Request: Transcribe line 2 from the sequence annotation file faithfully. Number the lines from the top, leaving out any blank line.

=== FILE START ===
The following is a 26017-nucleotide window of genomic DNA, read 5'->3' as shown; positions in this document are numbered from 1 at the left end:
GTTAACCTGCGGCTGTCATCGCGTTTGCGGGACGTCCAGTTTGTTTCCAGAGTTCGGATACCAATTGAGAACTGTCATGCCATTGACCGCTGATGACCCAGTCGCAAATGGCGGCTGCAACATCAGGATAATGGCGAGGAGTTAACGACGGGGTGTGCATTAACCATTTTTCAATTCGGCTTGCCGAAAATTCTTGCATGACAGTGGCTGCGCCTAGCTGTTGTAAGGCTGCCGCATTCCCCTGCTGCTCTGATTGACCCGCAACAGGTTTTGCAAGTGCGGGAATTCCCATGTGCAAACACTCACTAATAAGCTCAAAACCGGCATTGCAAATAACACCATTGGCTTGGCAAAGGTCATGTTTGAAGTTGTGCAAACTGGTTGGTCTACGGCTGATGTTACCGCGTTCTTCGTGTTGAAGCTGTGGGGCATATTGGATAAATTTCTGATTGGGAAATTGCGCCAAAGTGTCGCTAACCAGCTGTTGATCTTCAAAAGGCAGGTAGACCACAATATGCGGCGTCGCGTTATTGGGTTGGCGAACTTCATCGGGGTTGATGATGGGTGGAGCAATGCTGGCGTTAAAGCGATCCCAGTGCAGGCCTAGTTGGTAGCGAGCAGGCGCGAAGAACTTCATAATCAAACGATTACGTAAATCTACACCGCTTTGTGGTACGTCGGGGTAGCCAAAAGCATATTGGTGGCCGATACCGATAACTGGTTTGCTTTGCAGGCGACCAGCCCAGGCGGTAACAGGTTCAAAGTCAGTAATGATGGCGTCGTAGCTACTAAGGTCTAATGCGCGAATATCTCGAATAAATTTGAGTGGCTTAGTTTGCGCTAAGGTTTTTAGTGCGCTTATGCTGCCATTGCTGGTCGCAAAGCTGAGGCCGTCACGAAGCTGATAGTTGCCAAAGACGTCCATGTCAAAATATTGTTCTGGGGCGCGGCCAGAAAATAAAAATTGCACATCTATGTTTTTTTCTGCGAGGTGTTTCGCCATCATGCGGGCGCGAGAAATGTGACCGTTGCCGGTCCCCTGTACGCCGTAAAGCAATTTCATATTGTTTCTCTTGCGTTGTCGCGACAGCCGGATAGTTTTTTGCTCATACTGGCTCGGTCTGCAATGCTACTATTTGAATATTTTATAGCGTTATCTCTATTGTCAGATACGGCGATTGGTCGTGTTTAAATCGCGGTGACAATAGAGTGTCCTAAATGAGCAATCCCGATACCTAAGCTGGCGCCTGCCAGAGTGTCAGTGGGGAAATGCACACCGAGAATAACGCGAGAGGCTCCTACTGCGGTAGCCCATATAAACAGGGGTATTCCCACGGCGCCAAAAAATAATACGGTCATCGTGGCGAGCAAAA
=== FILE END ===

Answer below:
GTTAACCTGCGGCTGTCATCGCGTTTGCGGGACGTCCAGTTTGTTTCCAGAGTTCGGATACCAATTGAGAACTGTCATGCCATTGACCGCTGATGACCCAGTCGCAAATGGCGGCTGCAACATCAGGATAATGGCGAGGAGTTAACGACGGGGTGTGCATTAACCATTTTTCAATTCGGCTTGCCGAAAATTCTTGCATGACAGTGGCTGCGCCTAGCTGTTGTAAGGCTGCCGCATTCCCCTGCTGCTCTGATTGACCCGCAACAGGTTTTGCAAGTGCGGGAATTCCCATGTGCAAACACTCACTAATAAGCTCAAAACCGGCATTGCAAATAACACCATTGGCTTGGCAAAGGTCATGTTTGAAGTTGTGCAAACTGGTTGGTCTACGGCTGATGTTACCGCGTTCTTCGTGTTGAAGCTGTGGGGCATATTGGATAAATTTCTGATTGGGAAATTGCGCCAAAGTGTCGCTAACCAGCTGTTGATCTTCAAAAGGCAGGTAGACCACAATATGCGGCGTCGCGTTATTGGGTTGGCGAACTTCATCGGGGTTGATGATGGGTGGAGCAATGCTGGCGTTAAAGCGATCCCAGTGCAGGCCTAGTTGGTAGCGAGCAGGCGCGAAGAACTTCATAATCAAACGATTACGTAAATCTACACCGCTTTGTGGTACGTCGGGGTAGCCAAAAGCATATTGGTGGCCGATACCGATAACTGGTTTGCTTTGCAGGCGACCAGCCCAGGCGGTAACAGGTTCAAAGTCAGTAATGATGGCGTCGTAGCTACTAAGGTCTAATGCGCGAATATCTCGAATAAATTTGAGTGGCTTAGTTTGCGCTAAGGTTTTTAGTGCGCTTATGCTGCCATTGCTGGTCGCAAAGCTGAGGCCGTCACGAAGCTGATAGTTGCCAAAGACGTCCATGTCAAAATATTGTTCTGGGGCGCGGCCAGAAAATAAAAATTGCACATCTATGTTTTTTTCTGCGAGGTGTTTCGCCATCATGCGGGCGCGAGAAATGTGACCGTTGCCGGTCCCCTGTACGCCGTAAAGCAATTTCATATTGTTTCTCTTGCGTTGTCGCGACAGCCGGATAGTTTTTTGCTCATACTGGCTCGGTCTGCAATGCTACTATTTGAATATTTTATAGCGTTATCTCTATTGTCAGATACGGCGATTGGTCGTGTTTAAATCGCGGTGACAATAGAGTGTCCTAAATGAGCAATCCCGATACCTAAGCTGGCGCCTGCCAGAGTGTCAGTGGGGAAATGCACACCGAGAATAACGCGAGAGGCTCCTACTGCGGTAGCCCATATAAACAGGGGTATTCCCACGGCGCCAAAAAATAATACGGTCATCGTGGCGAGCAAAA